Wednesday, 23 September 2020

Looking At The Lime Waste Area


Hilary Ash being filmed at the Butterfly Park
Hilary Ash being filmed at the Butterfly Park

Last weekend filming began to record some of the railway history behind New Ferry Butterfly Park.


Paul Loughnane being filmed at the Butterfly Park
Paul Loughnane being filmed at the Butterfly Park


Paul Loughnane being filmed at the Butterfly Park
Paul Loughnane being filmed at the Butterfly Park


In case you can’t wait for its release here is some of the story behind one area of the Park.


The lime waste area


Before we started the Park, Mel had found the concrete base and lime waste so we knew there had been a water treatment works to soften water for the steam engines. 


Mel digging lime
Mel digging lime

In the 1990s the pump house was still visible under a coat of ivy, near Bebington Road, in the grounds of the station master’s house (house since demolished). Water was taken from the borehole in the pump house, piped up the goods yard to the treatment works, where it was mixed with various chemicals, pumped to the top of the tall steel tower and filtered down through it. The tower had a small brick building alongside to house more of the works, whose footings we did find under the grass. The process was a standard one, the Kennicott water-softening plant.


Water softening plant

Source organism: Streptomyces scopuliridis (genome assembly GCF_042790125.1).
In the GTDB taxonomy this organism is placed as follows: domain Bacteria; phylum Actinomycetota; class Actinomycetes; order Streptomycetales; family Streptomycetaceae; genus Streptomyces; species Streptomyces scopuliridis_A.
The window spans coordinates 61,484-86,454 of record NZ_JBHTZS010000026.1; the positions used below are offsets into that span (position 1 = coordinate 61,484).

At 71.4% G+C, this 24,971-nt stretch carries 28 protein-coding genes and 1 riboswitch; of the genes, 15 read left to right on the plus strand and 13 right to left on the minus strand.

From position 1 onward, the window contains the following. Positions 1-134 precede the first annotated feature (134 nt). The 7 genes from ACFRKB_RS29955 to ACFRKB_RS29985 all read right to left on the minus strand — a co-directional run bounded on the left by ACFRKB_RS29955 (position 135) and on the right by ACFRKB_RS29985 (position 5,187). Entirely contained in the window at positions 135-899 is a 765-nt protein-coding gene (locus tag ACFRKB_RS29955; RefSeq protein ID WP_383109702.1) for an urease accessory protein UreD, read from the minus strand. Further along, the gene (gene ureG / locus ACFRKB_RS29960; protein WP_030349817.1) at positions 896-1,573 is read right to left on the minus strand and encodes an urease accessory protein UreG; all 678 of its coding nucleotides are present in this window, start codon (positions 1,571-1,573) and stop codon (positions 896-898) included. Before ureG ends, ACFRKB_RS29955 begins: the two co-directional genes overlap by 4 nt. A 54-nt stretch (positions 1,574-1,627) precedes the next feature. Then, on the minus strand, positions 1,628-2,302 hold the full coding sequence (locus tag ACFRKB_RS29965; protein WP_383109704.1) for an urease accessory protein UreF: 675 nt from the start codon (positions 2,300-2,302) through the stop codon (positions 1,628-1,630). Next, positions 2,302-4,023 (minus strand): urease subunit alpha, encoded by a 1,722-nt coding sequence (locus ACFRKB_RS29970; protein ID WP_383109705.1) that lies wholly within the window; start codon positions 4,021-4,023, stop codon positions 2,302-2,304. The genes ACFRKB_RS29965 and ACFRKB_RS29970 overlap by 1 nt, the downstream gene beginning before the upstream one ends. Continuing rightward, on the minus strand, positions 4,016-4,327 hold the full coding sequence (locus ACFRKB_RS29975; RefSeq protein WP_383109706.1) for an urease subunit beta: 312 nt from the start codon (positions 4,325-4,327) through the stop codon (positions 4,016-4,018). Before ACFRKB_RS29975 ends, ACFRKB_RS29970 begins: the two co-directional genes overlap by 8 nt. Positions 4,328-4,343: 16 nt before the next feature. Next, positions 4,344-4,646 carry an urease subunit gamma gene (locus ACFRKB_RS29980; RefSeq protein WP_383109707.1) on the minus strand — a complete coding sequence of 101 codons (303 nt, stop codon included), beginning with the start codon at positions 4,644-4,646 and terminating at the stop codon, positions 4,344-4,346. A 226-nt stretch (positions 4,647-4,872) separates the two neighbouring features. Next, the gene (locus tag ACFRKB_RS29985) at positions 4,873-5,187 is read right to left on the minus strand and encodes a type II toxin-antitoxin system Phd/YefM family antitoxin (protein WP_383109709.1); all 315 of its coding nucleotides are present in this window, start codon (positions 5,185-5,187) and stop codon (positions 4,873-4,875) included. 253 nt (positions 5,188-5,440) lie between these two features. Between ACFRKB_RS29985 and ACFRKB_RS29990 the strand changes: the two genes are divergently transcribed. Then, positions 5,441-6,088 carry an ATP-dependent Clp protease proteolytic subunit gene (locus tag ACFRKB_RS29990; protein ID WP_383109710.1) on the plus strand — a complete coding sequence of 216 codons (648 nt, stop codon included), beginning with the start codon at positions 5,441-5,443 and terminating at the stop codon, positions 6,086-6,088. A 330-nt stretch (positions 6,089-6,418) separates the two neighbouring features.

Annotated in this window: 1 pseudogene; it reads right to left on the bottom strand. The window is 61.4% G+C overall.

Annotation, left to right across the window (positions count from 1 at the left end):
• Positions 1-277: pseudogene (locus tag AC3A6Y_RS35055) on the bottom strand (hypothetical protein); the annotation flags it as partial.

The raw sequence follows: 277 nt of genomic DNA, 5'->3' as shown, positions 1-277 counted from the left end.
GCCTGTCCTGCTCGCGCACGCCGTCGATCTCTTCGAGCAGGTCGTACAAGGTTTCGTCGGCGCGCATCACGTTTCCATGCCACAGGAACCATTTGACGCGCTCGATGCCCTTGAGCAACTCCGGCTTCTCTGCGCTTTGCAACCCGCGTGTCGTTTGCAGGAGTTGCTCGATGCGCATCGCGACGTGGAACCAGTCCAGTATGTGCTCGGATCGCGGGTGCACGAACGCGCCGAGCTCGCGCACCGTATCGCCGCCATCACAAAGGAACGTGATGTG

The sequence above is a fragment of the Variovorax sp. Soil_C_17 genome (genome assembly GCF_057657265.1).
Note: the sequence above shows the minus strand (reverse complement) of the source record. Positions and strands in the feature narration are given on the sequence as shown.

Water softening plant


The softened water was then mostly piped up to Rock Ferry where the main-line engines could be filled. Some was piped to a watering point on the main siding of the goods yard (now called the lime waste siding), where we found the base of the pipe, the “elephant’s trunk” (tanned leather pipe for filling the engine), and the valve to control it with its covers, one of them labelled “water”. 

The waste from the process was a lime-rich slurry, which was mostly loaded into tankers (sometimes, as in one photo, old engine tenders) and taken off to farms for use as fertiliser. 


Lime wagon
Lime wagon

If the waste got on the outside of the tankers during filling, it had to be washed off before leaving the yard, to prevent it washing down in rain and clogging the ballast of the main line.. But they left a lot of waste behind! - a layer of lime waste 30-50cms deep which has formed a calcareous grassland. When we lifted some turf with some schoolchildren in a science week project we found that there is a thin layer of soil, plant roots and worms – and apparently unchanged lime waste underneath. The yellow meadow ants make hills which are speckled white with the waste.


Cowslips
Cowslips flowering in spring


The lime-rich soil that has developed on it allows a particular group of plants to grow, including cowslips in spring, marsh orchids in early summer, marjoram (a favourite of gatekeeper butterflies) and meadow cranesbill (much loved by bumble bees) in high summer and hoary ragwort in late summer (good for insects to feed on before hibernating). This area forms a major nectar and pollen source for our invertebrates from April to August.

Marjoram providing nectar in the summer
Marjoram providing nectar in the summer

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